Ever since in November 2016 the Dutch Council for the Administration of Criminal Justice and Protection of Juveniles (RSJ) adviced the Dutch Minister of Security and Justice to put a halt to intercountry adoption. Policy as well as legislation should focus on ‘Family in country of origin’- scenario’s instead of facilitating intercountry adoption. Hence, the future of intercountry adoption seems at stake. Is this advice in the best interest of the children that are in need of a family? All eyes are turned to the Netherlands: will they be the first Western country to put a ban on intercountry adoption? The Councils’ advice, unexpected by friend and foe, elicited a firm debate, both in national and international media as well as in parliament. This added up to a parliament hearing of stake holders and adoption experts in May 2017, where I was one of the experts asked to bring forward my opinion based on scientific evidence next to clinical practice. Recently the debate continued amongst politicians in January 2018.

In this presentation I will focus on the Dutch debate, on the viewpoints of the various debaters , stake holders and government. I will combine scientific, political, practical and ethical arguments in order to shed light on the questions: do children at various places in the world in 2018 still need intercountry adoption? Is intercountry adoption in the best interest of the child or are there, as the Council proposes, better alternatives (to be developed)? Is this proposed ‘family in origin scenario’ viable? Can or should we in the Netherlands, as receiving country (countries), start with a banning intercountry adoption? Should we even aim at a world wide intercountry adoption stop altogether?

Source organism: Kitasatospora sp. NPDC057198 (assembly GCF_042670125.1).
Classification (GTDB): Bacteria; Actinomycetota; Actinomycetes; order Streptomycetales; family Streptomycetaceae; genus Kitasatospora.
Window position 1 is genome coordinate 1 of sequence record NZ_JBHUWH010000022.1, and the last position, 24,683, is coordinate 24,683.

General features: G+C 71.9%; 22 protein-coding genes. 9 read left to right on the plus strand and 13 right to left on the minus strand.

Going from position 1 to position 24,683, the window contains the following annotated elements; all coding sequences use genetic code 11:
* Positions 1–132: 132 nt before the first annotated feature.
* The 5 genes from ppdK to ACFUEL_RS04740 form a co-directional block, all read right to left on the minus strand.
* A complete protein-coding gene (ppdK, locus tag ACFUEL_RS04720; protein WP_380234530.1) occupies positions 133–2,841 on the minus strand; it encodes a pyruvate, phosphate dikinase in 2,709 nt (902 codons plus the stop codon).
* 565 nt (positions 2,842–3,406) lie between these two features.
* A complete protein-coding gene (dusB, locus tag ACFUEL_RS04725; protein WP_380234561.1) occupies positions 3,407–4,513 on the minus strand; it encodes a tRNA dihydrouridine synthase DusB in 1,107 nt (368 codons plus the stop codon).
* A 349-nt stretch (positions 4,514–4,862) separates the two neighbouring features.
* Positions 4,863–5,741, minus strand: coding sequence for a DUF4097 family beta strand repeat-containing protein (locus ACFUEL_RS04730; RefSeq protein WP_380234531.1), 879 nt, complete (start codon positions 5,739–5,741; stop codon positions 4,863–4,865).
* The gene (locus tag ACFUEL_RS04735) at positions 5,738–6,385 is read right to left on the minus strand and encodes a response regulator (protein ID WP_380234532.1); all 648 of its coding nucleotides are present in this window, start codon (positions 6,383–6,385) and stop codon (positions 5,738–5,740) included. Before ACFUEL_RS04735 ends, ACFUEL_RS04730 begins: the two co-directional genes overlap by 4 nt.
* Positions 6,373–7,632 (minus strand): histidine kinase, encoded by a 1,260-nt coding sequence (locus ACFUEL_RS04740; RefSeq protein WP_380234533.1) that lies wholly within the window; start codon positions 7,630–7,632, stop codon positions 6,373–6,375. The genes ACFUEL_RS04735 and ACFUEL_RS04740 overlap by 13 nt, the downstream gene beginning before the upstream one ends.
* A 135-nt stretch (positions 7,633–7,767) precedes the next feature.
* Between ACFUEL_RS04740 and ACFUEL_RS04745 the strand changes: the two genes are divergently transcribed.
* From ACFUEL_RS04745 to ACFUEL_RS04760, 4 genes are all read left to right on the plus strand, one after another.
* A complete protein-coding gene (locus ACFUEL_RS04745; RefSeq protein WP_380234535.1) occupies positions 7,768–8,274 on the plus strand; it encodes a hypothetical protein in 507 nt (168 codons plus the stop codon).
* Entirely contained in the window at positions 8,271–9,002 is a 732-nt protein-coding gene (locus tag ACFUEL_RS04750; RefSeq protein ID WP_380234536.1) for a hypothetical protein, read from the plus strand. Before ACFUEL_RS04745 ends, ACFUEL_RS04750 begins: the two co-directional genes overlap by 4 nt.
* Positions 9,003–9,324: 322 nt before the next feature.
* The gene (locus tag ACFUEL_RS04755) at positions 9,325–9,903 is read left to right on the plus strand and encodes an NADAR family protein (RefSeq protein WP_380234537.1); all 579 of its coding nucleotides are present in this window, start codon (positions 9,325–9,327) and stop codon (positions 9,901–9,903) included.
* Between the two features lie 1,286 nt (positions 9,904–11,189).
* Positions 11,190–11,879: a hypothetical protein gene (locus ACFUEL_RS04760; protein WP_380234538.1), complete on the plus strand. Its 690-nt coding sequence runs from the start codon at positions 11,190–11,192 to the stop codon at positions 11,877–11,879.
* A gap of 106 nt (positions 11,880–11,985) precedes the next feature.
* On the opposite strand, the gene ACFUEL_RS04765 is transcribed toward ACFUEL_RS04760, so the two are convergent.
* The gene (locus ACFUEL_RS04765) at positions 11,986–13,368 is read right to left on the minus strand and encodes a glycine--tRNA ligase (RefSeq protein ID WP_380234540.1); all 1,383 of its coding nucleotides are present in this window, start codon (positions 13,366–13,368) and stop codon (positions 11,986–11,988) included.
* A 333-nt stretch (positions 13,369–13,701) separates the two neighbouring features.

By sharing the ins and outs of the current debate with the academic adoption community at ICAR6, I intend to take it to the next level. By adding both scientific and research data to the positions, arguments and experiences, I hope to be able to take the discussion outcome back to the Netherlands in order to contribute to a balanced viewpoint on this hugely complex topic. Perhaps as academic community, we even can come to an answer of the main question: does the world in 2018 still need intercountry adoption? Do children need intercountry adoption? Or have we now reached the point where better alternatives (to be developed) are available and should we therefore as academics as well as governments aim at a world wide adoption stop altogether?

International adoption and the special needs children